I noticed something a little unusual at a workshop earlier this month.

I’ve been doing a lot of speaking recently on social media and philanthropy, and I often start presentations with some questions to gauge the mindset of the group. It doesn’t take Sherlock Holmes to uncover a lot of skepticism among foundation folks–especially program staff–about social media.

But I heard a different response while presenting at the Grantmakers In Health annual meeting. I was doing a breakout session on social media tools along with Len Bartel from the Maine Health Access Foundation and Elizabeth Krause of the Connecticut Health Foundation. Len has been piloting an effort to get feedback on grant proposals using Facebook. Elizabeth is involved in a fascinating initiative to use social media to advance the issue of disparities in health care.

When I asked for reasons why people were reluctant to get involved with social media, the group listed some fairly typical concerns about adopting this approach, including a lack of resources, a daunting learning curve, skepticism among senior management, and uncertainty about how to measure success. However, when I asked how many people didn’t think social media was relevant to their work, no one raised their hand. Not one. That was a first for me. This group didn’t seem to need convincing. They had already begun to get their feet wet, or at least their toes. I don’t want to leap to the conclusion that philanthropy has undergone a sea change that will alter life as we know it (although I think that would be a good thing). But I did take that as a healthy sign that social media tools are steadily making their way into the foundation world. The first blooms of spring are peeking up through the snow, and it is a beautiful sight.

I spent a lot of years overseeing Web and social media strategy at the Robert Wood Johnson Foundation. We’ve been pretty active with social media recently—launching eight Twitter feeds, several blogs, a YouTube page, a presence on Facebook, user comments and communities, among other things. It has not been without its bumps along the way, but bumps make for great learning opportunities. I shared with the group at GIH some lessons learned while implementing social media at RWJF. Among the lessons:

  • Make sure social media efforts flow from the organization’s broader mission. Think about how they fit into the strategy upfront.
  • Moving in baby steps is OK. Push out of your comfort zone a little at a time, if that is what it takes to get you going.
  • Embrace your failures. We are all learning this stuff together, so you should approach social media as a learning opportunity.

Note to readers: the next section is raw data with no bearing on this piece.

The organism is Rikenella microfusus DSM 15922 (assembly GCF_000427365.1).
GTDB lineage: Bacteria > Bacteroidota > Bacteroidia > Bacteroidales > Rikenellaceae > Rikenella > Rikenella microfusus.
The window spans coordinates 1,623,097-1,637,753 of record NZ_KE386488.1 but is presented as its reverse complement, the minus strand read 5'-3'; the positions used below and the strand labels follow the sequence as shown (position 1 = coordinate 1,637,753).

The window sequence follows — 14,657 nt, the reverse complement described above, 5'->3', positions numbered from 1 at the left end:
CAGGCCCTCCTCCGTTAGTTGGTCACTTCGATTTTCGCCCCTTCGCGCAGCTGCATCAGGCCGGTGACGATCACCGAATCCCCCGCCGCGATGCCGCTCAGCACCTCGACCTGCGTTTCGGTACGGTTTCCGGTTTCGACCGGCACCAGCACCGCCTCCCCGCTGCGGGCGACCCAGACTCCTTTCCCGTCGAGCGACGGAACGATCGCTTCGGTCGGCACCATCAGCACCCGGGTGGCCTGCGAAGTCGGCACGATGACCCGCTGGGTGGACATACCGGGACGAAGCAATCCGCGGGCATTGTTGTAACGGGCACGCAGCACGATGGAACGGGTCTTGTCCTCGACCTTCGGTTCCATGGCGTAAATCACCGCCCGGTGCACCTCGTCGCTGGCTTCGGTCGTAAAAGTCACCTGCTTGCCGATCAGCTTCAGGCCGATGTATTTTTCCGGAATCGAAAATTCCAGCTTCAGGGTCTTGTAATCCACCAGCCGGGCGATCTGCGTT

• Emphasize conversation/discussion over one-way broadcasting of information. It is a different mindset, but you’ll figure it out.
  • Be realistic upfront about committing resources. This stuff is harder than it looks.
  • Don’t let a lack of clear metrics for measuring success stop you from getting started. The metrics will catch up.
  • Social media isn’t just a tool for communications. Program staff should be looking at this as well.

Some of the most interesting work I’ve seen lately is coming from foundations who are integrating social media tools —and the principles behind them—into their program work. The work of my fellow panelists is a good example. RWJF has a lot going on as well. The Pioneer team has been working on ways to open grant-making decisions to a broader community. The Vulnerable Populations team recently launched a forum to pose questions to the field as a way of targeting its work more effectively. The Human Capital team is developing an online community for the more than 2,000 people who have come through its scholars and fellows programs. Although it is intended to help scholars and fellows work more closely together, it also will help the foundation tap into all that expertise to improve its program efforts. More is in the works, and RWJF is not alone.

If you are interested, you can see more details on the lessons I’ve learned on my own blog. I’m having a blast watching these initiatives take hold, but I’m supposed to. It is my job.

What do you think? Are you happy to see social media taking hold in the world of philanthropy? Or are you not convinced, yet?

Are you working on something interesting you want to share?